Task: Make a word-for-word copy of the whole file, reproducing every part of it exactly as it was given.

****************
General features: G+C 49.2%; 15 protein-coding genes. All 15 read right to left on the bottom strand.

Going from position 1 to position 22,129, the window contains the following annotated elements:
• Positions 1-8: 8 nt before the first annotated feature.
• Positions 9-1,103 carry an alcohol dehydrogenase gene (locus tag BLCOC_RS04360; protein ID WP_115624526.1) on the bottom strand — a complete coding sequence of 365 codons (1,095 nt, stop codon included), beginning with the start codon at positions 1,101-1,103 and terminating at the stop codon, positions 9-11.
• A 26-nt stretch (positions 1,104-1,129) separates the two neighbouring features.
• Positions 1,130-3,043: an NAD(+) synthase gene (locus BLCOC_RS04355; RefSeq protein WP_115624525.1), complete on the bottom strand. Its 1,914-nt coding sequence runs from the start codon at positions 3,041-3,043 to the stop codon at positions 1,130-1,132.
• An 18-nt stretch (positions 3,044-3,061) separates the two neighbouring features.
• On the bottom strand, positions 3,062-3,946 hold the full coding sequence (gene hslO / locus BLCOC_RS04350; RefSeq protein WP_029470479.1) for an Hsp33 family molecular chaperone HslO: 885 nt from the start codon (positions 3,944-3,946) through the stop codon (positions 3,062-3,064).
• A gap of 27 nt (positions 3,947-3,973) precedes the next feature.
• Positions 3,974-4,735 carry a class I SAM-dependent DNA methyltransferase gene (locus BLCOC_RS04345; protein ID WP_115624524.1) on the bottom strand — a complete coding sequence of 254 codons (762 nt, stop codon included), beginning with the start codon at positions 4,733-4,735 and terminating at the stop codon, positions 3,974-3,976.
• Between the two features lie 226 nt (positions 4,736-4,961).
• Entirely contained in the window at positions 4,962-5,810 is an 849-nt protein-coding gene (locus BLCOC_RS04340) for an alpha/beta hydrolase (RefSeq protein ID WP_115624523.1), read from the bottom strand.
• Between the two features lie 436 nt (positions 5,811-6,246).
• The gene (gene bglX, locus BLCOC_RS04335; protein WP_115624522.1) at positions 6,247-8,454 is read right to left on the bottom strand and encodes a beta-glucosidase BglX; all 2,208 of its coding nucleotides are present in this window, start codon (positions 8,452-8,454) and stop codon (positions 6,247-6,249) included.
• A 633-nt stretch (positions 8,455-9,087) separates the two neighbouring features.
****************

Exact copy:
General features: G+C 49.2%; 15 protein-coding genes. All 15 read right to left on the bottom strand.

Going from position 1 to position 22,129, the window contains the following annotated elements:
• Positions 1-8: 8 nt before the first annotated feature.
• Positions 9-1,103 carry an alcohol dehydrogenase gene (locus tag BLCOC_RS04360; protein ID WP_115624526.1) on the bottom strand — a complete coding sequence of 365 codons (1,095 nt, stop codon included), beginning with the start codon at positions 1,101-1,103 and terminating at the stop codon, positions 9-11.
• A 26-nt stretch (positions 1,104-1,129) separates the two neighbouring features.
• Positions 1,130-3,043: an NAD(+) synthase gene (locus BLCOC_RS04355; RefSeq protein WP_115624525.1), complete on the bottom strand. Its 1,914-nt coding sequence runs from the start codon at positions 3,041-3,043 to the stop codon at positions 1,130-1,132.
• An 18-nt stretch (positions 3,044-3,061) separates the two neighbouring features.
• On the bottom strand, positions 3,062-3,946 hold the full coding sequence (gene hslO / locus BLCOC_RS04350; RefSeq protein WP_029470479.1) for an Hsp33 family molecular chaperone HslO: 885 nt from the start codon (positions 3,944-3,946) through the stop codon (positions 3,062-3,064).
• A gap of 27 nt (positions 3,947-3,973) precedes the next feature.
• Positions 3,974-4,735 carry a class I SAM-dependent DNA methyltransferase gene (locus BLCOC_RS04345; protein ID WP_115624524.1) on the bottom strand — a complete coding sequence of 254 codons (762 nt, stop codon included), beginning with the start codon at positions 4,733-4,735 and terminating at the stop codon, positions 3,974-3,976.
• Between the two features lie 226 nt (positions 4,736-4,961).
• Entirely contained in the window at positions 4,962-5,810 is an 849-nt protein-coding gene (locus BLCOC_RS04340) for an alpha/beta hydrolase (RefSeq protein ID WP_115624523.1), read from the bottom strand.
• Between the two features lie 436 nt (positions 5,811-6,246).
• The gene (gene bglX, locus BLCOC_RS04335; protein WP_115624522.1) at positions 6,247-8,454 is read right to left on the bottom strand and encodes a beta-glucosidase BglX; all 2,208 of its coding nucleotides are present in this window, start codon (positions 8,452-8,454) and stop codon (positions 6,247-6,249) included.
• A 633-nt stretch (positions 8,455-9,087) separates the two neighbouring features.